Some business owners in Singapore remain unsure about the legal regulations they face after they expand their business operations to another country.

Do Singaporean-owned Businesses have to Abide by the Business Laws of Singapore even after Expand Abroad

Every country imposes laws upon businesses which are incorporated and operate in that country. These laws serve to ensure that all business activities in the country are conducted in a genuine and ethical manner. Without business laws, customers and even other businesses could find themselves in a position in which they would be treated in an unjust manner. Therefore, business laws, including those of Singapore, must be enforced to maintain justice for everyone involved in any business activities, whether the consumer or the company.

On that note, if you do not currently own a company of any sort which is based in Singapore but would like to do so, we at Paul Hype Page & Co are able to fulfill your desire in this regard. Our incorporation team will assist you with the establishment of your new business to be based in Singapore. Once we have finished working with you, you may proceed to operate your new Singapore business.

Important Business Laws of Singapore

The business laws of Singapore are of utmost importance for all who plan to start a business in the country. One of the most important business laws which exists in Singapore is the Competition Law which bans businesses from participating in activities deemed to be anti-competitive through information specified in Sections 34, 47, and 54. This law has been in place since 2007. It is enforced and administered by the Competition Commission of Singapore (CCS). CCS also has the right to assess instances in which the Competition Law may have been violated as well as punish any business or business owner proven to be in violation of this law.

Another important law to be followed by all businesses based in Singapore is the Employment Act of 1968. This law is the primary piece of labor legislation existing in Singapore today. It was created in order to raise the standards of employment practices in Singapore as well as to improve the working conditions experienced by employees in the country. Most, but not all, workers who are based in Singapore are protected by the Employment Act. Those to whom the Employment Act does not apply must determine the rights to which they are entitled by engaging in a discussion with their respective employers.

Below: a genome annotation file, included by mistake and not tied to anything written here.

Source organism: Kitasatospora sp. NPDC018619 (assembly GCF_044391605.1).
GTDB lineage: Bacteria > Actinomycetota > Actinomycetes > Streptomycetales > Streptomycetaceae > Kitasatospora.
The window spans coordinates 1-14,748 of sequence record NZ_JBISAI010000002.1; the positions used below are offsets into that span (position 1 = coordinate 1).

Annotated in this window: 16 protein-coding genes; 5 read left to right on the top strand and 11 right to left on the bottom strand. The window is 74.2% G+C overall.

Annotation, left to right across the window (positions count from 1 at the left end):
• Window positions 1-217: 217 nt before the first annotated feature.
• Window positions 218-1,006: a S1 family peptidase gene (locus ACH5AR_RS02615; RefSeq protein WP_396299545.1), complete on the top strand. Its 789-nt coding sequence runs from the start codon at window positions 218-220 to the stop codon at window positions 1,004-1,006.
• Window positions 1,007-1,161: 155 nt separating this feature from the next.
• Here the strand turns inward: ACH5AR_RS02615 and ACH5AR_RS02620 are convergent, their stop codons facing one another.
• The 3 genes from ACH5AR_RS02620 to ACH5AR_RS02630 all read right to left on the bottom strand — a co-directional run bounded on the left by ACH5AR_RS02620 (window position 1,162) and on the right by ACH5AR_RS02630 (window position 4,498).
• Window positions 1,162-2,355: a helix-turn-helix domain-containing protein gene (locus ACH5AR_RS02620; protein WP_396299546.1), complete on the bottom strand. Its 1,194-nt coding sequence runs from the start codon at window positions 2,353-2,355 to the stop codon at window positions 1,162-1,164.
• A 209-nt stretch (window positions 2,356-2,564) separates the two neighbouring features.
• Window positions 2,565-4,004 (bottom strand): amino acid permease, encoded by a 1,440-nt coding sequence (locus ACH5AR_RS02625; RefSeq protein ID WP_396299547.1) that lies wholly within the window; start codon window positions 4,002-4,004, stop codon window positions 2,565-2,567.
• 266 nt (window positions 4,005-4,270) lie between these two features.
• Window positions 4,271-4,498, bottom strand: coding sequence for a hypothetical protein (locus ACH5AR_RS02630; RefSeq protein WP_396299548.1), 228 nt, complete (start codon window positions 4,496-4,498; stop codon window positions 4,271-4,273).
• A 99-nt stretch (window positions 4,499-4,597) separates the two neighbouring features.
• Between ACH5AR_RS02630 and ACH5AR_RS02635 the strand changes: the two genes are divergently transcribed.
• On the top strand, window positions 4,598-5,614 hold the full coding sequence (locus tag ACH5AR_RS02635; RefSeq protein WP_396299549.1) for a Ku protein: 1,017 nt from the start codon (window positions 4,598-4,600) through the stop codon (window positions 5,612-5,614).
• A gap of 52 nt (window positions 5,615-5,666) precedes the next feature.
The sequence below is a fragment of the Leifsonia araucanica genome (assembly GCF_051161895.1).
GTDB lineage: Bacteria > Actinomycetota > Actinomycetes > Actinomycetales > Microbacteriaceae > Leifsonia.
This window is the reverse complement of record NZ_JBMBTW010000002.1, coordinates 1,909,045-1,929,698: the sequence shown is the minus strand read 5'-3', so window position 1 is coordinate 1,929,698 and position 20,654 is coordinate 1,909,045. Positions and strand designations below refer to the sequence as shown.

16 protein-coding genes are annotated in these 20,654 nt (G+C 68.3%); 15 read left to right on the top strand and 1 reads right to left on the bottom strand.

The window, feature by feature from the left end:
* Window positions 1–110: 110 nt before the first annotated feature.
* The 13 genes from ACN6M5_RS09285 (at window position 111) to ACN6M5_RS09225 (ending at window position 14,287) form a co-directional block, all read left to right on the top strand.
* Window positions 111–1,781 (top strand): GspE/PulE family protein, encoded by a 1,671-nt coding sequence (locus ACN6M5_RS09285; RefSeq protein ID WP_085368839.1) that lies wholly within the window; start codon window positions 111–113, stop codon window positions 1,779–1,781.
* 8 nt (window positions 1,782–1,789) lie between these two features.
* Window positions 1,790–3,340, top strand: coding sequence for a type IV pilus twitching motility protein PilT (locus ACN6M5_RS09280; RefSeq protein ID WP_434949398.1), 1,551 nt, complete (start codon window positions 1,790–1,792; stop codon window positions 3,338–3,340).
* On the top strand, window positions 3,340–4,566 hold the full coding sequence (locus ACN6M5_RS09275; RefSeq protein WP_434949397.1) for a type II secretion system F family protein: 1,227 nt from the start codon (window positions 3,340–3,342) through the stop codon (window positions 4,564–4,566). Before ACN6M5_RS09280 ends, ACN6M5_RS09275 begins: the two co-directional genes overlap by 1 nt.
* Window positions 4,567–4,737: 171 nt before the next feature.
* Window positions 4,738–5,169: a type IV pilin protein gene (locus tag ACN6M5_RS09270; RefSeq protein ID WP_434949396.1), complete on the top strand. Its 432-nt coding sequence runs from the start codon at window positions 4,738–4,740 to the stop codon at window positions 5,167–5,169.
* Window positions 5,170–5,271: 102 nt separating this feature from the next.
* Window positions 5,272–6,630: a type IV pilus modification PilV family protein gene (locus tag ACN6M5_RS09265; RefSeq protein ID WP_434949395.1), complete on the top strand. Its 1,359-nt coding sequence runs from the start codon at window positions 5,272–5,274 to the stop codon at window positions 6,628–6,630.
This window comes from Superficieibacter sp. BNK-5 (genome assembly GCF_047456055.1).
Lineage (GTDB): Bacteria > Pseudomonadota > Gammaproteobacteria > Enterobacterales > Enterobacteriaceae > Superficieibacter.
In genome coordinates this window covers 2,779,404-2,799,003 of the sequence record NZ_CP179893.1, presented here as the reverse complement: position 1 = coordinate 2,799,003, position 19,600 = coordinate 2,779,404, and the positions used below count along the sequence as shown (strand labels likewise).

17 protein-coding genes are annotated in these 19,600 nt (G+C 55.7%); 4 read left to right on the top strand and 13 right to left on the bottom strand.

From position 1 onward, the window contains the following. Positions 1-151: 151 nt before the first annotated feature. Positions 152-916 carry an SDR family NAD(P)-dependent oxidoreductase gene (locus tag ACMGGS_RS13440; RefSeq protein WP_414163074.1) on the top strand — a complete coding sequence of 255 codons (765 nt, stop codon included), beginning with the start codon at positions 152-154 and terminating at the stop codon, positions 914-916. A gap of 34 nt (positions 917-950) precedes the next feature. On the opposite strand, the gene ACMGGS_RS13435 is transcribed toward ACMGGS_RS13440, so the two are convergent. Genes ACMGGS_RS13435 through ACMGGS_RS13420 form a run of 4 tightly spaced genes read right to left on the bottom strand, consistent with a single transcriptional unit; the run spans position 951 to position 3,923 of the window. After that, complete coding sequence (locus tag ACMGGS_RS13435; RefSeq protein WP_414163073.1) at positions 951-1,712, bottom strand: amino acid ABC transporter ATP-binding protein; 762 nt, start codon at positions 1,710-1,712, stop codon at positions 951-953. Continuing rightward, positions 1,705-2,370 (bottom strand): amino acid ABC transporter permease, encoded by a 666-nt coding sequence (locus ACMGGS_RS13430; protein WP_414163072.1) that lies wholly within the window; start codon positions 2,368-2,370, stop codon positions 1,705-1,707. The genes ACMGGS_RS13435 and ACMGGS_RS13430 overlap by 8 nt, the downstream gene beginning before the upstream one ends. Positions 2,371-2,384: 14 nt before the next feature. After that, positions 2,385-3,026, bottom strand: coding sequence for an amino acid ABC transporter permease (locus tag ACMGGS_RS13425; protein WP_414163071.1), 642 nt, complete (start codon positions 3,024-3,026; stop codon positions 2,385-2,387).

All electronic transactions performed by businesses based in Singapore are governed by the Electronic Transactions Act. The Electronic Transactions Act came into force in 1998 and was amended in 2010. Apart from electronic transactions, it also governs various other digital services in Singapore. Such digital services include electronic contracts, electronic signatures, e-commerce, and maintenance of electronic records. The Electronic Transactions Act ensures that when a business is involved with any of the preceding activities, those activities are conducted in a way which is proper and legal.

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Adherence to Singapore Business Laws After Expansion Abroad

As has been mentioned, the business laws of Singapore are to be applied to their fullest extent upon companies which have been incorporated in Singapore. However, the foreign branches of companies which have expanded abroad do not have to abide by the business laws of Singapore. This is because such foreign branches are to abide by the business laws of the country in which they conduct business operations because the business laws of that country govern the foreign branch. Just as Singapore imposes its business laws on businesses which have been established there, so other countries also impose their own business laws on businesses in those countries. This includes Singaporean-owned business which have expanded abroad and conduct business operations there. Therefore, the Singapore office and branches of a Singapore-based company which has expanded abroad are to abide by the business laws of Singapore, while the company’s foreign branches must be compliant with the business laws of the country in which business operations are being conducted.